Editor’s note: Profiles featuring this year’s other mayoral candidates, incumbent Doug Hutchinson will appear on Thursday of this week.
Aiming to right what he calls a “vacuum of leadership” in Fort Collins’ city council, Tom Griggs, a Fort Collins resident since 2000, is putting himself on this April’s ballot for mayor in hopes of giving all walks of city residents a voice.
Griggs, who serves as chair of the Colorado Democratic Party’s Caucus for the Fourth Congressional District and is a member of the Board of Trustees for Foothills Unitarian Church, announced his intention to run last December and hopes to displace current mayor Doug Hutchinson, who is running for his third and final term.
Griggs was also running against Eric Sutherland, a local activist long outspoken in support of renewable and efficient energy practices in Fort Collins, until Sutherland announced his withdrawal from the race Tuesday.
Griggs, an associate professor in the Education and Bilingual/English Second Language programs at the University of Northern Colorado, said people in Fort Collins “aren’t connecting very well” under Hutchinson’s leadership.
The mayor’s refusal to recognize last month’s Freedom to Marry Day, a gay rights event endorsed by the city’s Human Resources Commission, is evidence of that, Griggs said.
Griggs said he hopes to create forums where diverse groups can work together on issues.
Hutchinson, however, said his decision regarding Freedom to Marry Day had nothing to do with his stances on gay rights./Hutchinson said he was asked to make a proclamation — which is generally used to celebrate birthdays of local figures and other accomplishments of the city — in support of the day, and said that he could not do so for an event that centered on such a divisive issue.
Additionally, outreach between students and other residents of Fort Collins is important, said Griggs, who said he advocates bringing together as many voices of the community as possible./
To achieve this, students, human rights groups, environmentalists and local businesses need to have more of a voice in local policy, he said./ The Chamber of Commerce and business community deserve seats at the table, he said.
James Thompson, Griggs’s campaign manager, said that students would be a major focus in the campaign and said Griggs would work to be visible to the student population./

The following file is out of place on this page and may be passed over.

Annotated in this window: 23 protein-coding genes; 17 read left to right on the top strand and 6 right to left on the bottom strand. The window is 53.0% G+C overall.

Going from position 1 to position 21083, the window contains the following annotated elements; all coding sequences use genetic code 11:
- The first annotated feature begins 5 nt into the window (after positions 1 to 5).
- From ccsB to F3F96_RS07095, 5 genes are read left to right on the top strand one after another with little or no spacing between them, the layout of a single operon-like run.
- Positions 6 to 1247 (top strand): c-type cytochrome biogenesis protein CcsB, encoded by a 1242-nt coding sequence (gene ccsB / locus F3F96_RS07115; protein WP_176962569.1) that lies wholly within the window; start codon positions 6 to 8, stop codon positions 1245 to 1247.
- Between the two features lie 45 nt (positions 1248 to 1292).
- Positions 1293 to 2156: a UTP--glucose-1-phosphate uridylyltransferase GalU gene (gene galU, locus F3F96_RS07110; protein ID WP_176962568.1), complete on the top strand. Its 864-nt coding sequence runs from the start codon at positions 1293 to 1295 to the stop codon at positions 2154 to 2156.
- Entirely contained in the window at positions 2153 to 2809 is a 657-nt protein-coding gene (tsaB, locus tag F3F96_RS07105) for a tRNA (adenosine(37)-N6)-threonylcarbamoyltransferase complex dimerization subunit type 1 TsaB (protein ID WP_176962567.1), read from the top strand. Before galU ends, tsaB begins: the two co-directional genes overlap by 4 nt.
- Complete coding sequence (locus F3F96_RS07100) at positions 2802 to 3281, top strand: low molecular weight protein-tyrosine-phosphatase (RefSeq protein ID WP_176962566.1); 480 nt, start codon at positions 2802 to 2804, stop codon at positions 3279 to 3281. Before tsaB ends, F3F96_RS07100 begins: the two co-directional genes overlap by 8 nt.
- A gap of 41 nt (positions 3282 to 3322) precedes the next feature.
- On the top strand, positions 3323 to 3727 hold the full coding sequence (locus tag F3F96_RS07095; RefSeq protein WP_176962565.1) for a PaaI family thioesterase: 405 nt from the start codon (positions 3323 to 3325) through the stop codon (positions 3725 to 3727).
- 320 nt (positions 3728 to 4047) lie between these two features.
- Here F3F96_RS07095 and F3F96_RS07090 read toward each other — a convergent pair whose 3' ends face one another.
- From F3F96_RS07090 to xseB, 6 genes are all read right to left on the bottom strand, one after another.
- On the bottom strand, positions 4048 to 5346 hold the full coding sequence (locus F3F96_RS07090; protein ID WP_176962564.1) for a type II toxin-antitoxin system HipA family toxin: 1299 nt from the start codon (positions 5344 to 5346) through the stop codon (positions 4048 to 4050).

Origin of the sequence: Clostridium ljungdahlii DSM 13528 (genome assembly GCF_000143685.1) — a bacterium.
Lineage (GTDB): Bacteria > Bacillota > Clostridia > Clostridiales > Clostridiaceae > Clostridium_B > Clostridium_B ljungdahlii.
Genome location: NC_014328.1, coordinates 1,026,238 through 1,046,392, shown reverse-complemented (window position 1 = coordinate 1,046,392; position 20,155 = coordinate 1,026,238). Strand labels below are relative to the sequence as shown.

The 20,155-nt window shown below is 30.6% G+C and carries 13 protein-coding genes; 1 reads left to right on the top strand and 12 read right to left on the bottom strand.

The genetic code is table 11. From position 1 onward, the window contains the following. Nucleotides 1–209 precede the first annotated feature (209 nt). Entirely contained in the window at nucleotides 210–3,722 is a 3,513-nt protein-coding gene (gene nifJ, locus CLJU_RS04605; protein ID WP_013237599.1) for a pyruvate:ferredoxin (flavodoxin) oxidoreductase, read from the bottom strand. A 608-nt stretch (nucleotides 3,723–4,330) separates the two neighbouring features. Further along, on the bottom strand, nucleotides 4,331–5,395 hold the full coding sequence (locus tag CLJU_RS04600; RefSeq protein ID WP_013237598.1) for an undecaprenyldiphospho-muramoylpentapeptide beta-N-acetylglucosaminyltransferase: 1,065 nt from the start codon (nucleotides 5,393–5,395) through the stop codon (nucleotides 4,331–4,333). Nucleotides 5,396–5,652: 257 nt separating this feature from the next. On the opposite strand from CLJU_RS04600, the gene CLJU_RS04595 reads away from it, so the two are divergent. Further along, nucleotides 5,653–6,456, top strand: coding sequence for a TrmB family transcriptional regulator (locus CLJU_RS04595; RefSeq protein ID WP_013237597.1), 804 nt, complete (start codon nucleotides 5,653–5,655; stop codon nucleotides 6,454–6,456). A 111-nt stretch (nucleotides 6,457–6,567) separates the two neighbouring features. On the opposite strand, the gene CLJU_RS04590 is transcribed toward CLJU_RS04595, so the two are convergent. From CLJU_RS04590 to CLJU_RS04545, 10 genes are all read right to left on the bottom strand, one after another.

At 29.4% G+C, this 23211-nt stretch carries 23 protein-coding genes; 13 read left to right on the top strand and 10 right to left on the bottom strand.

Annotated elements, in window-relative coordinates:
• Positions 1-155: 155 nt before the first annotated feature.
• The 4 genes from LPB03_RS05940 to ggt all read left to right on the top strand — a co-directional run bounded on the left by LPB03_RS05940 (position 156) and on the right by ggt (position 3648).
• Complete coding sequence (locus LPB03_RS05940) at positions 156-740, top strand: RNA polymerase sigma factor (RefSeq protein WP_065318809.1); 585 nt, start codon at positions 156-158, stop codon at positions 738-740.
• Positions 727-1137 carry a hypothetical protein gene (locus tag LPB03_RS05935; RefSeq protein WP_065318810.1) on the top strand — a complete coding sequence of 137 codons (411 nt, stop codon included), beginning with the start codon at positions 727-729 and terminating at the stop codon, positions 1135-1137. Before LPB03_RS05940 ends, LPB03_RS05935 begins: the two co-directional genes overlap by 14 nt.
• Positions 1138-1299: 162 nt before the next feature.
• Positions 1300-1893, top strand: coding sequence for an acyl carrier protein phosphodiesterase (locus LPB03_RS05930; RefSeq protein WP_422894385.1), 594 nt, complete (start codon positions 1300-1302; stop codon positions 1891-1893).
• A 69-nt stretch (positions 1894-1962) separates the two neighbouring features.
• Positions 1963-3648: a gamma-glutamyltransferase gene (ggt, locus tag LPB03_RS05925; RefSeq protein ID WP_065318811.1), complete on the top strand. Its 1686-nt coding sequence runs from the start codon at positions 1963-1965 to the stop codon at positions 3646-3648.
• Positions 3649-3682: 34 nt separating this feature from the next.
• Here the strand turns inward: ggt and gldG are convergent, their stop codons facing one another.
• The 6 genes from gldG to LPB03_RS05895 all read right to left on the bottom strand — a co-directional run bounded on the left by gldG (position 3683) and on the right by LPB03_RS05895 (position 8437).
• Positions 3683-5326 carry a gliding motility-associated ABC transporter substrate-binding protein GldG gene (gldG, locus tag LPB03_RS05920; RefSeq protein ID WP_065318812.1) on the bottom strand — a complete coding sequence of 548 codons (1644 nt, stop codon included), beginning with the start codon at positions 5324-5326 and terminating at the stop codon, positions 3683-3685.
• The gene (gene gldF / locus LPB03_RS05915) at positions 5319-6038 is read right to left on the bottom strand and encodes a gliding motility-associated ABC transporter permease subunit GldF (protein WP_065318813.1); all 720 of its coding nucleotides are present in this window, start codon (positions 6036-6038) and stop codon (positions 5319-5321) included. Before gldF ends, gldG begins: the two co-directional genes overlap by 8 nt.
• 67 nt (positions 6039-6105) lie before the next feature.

“We’ll be out on the Plaza and knocking on doors,” Thompson said.
Griggs is opposed to the Glade Reservoir project, which he said would damage Fort Collins’s tourism industry, cost the city tens of millions of dollars in water treatment upgrades and destroy the ecological integrity of the Poudre River./
The proposed reservoir, which would divert water from the Poudre, would benefit 13 communities in Larimer County, but has come under fire from local environmentalists who say that the project will damage the Poudre and reduce local water quality by storing lower-quality water in Horsetooth Reservoir.
Griggs claimed his opponent, Hutchinson, was in support of the proposal and cited such an endorsement as Hutchinson’s “lack of leadership,” as the city of Fort Collins will not directly benefit from the Glade Reservoir project’s goals.
Hutchinson, though, said that Griggs was misinformed about his stance on the Glade Reservoir./ He said that he not only voted against it, but also took a two day trip to Washington D.C. to inform Colorado congressmen about the damage the project would cause to Fort Collins.
Griggs said the economic vitality will also be a major issue in the coming election./ He said he plans to pay more attention to issues such as affordable housing, preventative health care and homelessness while trying to create jobs in a manner that is environmentally responsible.
City council elections beat writer Matt Minich can be reached at email@example.com.///